24. Mummy had mostly black hair, but a patch of white hair in the front. She had burnt it while experimenting with a new shampoo or hair colour, or some such thing. She stopped colouring that hair and said it looked distinguished on her. Very confident lady, that woman!
  25. She had a passion for alternative treatments. She would use mud packs (Multani mitti) and soak dried black grapes overnight. All this to get great skin.
  26. She had a huge birthmark on her left cheek. She used to say, “It’s a luck mark.”
  27. For some reason, she was very adamant that my sister and I learned to swim. She used to take us a great distance to learn swimming. I am very grateful, but cannot understand the vehemence.
  28. My mom wanted me to be a distinguished woman. She encouraged me to pursue more un-ladylike interests and almost pushed me to learn the tabla.
  29. She encouraged me to write and often collected the loose sheets of paper on which I would scribble some childish verse.
  30. She also traumatized me by slapping me hard for lying about some inane thing to my peers. She slapped me again when I told her I was scared to cross the busy main road outside our home. (For years after that, crossing the street would make me sweat, and my heart skip a beat!)
  31. Her favourite games to play were standing kho-kho in a large group and Antakshari in big groups and small.
  32. Mummy was a decent rummy player. Neither my sister nor I inherited the patience or the skill for it.
  33. When I was about six, we went on a family picnic with her extended family to a huge park. I got lost. She was very proud of me because I did what she had taught me. Find an adult and ask them to help you.
  34. She was a bundle of contradictions. She encouraged me to play sports and even get rough, but hated it when I hurt myself. She always taunted me saying my legs were going to be full of marks from injuries and I would never be able to wear short skirts.
  35. When I told her I wanted to wax as a 15-year old, she advised me not to. She said I barely had any hair. I should have listened to her. I really didn’t have any hair. Neither did she. Barely any, especially on her arms!
  36. She taught me to catch and release cockroaches – her Jain beliefs in action here. She would be horrified when I would kill them. Important life skill, I say!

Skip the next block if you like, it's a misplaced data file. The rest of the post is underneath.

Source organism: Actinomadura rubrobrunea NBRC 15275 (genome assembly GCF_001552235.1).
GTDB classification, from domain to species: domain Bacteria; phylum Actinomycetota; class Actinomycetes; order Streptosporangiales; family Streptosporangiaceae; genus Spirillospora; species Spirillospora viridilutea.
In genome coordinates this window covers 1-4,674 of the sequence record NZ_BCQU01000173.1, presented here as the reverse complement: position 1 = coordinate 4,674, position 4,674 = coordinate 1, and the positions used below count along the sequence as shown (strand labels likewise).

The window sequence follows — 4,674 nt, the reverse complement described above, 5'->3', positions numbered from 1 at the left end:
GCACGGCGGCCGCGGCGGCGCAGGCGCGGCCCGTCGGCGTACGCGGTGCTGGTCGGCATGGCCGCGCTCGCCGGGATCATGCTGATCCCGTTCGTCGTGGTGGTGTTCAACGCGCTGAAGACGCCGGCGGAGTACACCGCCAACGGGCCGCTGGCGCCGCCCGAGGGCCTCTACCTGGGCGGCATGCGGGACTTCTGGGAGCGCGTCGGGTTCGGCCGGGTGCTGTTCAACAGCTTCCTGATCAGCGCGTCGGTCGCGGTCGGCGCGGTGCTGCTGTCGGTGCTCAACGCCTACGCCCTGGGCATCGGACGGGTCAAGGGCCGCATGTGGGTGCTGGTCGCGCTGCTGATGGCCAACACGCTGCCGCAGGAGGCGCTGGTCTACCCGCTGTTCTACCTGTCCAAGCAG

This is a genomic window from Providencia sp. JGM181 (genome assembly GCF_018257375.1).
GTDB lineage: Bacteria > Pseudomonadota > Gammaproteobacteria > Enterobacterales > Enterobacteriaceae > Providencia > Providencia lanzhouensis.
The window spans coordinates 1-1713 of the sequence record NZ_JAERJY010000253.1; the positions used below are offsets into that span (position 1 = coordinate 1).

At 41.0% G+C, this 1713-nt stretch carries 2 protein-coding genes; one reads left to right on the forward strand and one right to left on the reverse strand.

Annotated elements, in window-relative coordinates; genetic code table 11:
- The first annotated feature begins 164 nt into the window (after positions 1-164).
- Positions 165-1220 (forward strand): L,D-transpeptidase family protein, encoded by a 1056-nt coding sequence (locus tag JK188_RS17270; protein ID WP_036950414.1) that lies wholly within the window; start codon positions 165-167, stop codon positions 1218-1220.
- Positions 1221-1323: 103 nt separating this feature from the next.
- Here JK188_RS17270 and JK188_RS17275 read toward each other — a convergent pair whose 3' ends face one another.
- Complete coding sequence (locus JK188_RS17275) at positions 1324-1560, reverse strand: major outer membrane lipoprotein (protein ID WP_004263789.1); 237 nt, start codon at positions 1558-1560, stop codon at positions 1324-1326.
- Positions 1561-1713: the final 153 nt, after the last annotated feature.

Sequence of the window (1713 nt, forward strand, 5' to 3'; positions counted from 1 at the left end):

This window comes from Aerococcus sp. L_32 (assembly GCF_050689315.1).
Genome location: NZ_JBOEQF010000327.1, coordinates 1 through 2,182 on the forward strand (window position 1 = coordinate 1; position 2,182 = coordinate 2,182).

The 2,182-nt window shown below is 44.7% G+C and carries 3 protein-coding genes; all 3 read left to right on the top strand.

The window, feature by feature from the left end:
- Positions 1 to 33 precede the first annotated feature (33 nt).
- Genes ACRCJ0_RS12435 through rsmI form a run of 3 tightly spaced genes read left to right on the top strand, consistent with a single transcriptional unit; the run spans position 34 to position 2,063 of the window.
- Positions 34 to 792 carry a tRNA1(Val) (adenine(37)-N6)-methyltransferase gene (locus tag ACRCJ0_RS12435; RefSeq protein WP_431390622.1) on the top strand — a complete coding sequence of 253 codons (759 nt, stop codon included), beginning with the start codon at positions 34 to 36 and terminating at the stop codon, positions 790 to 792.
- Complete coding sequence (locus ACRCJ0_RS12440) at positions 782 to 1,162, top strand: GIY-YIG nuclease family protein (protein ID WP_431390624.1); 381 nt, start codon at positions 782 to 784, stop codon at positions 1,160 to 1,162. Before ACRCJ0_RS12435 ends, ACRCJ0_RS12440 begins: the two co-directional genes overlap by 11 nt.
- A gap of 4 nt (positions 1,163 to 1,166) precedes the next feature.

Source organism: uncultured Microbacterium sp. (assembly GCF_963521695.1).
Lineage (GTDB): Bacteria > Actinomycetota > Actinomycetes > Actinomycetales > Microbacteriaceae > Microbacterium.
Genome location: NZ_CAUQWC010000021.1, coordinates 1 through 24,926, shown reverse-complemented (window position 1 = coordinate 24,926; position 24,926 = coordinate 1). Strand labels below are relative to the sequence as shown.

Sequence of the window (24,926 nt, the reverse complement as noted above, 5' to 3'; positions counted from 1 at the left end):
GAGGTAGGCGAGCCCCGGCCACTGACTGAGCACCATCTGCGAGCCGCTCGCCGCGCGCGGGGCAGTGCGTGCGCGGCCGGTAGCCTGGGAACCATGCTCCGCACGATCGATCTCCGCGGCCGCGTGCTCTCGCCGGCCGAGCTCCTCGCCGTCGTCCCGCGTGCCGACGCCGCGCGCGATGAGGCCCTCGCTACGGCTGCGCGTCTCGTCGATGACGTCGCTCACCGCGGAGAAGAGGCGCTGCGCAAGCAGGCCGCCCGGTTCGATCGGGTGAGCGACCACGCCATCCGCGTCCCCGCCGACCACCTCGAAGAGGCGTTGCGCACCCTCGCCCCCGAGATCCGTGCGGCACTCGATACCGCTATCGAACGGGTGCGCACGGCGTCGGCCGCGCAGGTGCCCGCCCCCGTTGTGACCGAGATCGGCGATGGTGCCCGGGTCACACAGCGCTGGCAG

37. She learned to sew and made clothes for us when we were young. I have this romantic notion that I will too, one day!
  38. One Christmas, she made us choose presents and then put them in our stocking and said Santa came and put them there. WHAT? How stupid did she think we were?! HA HA. I still remember what I chose. It was a giant tube of Gems (like M&Ms).

(Wow. I got 59! But seriously have nothing more!)

  1. I had wanted to become a psychiatrist when I was younger. She had said becoming a clinical psychologist might be better suited for my personality. Spot on. My parents were not academically oriented. I hadn’t even heard of TISS, eventually my alma mater. One morning, in 2002, I woke up from a dream where my mom said, “You should go to Tata Institute.” Crazy!
  2. She gave tuitions on the side to earn a little extra cash. Money was tight. But I didn’t know it. She never let us ever feel the pinch.
  3. She organized the funnest birthday parties. She got Tiru Uncle to bring monitor lizards and cobras for show-n-tell to our birthdays. Another time, she organized a picnic at Sundarvan, a nature-themed park.
  4. She told me my nose was like Monalisa’s and to wear closed and tight shoes so that my feet would be petite (and they are – impossible to find a shoe that is the perfect size!)
  5. She wore these photochromatic glasses – clear in the shade and turned dark in the sun. I decided to get them for myself last year and Sid said I look like an old lady. Dyam, she never looked old in them!
  6. She predicted that she would, “die just like her mother did, at a very young age.” Her mom died when she was 51. Mummy was 49.

(Thank you for reading. This has to be the hardest thing I have done in a long time. But I am glad I did. It was nice to remember her like she was. The image in my head is distorted. I really wish, I could paint a better picture of who she really was. The truth is, I struggle to know who she really was.)

Happy 65th Mummy!


Posted in: memoirs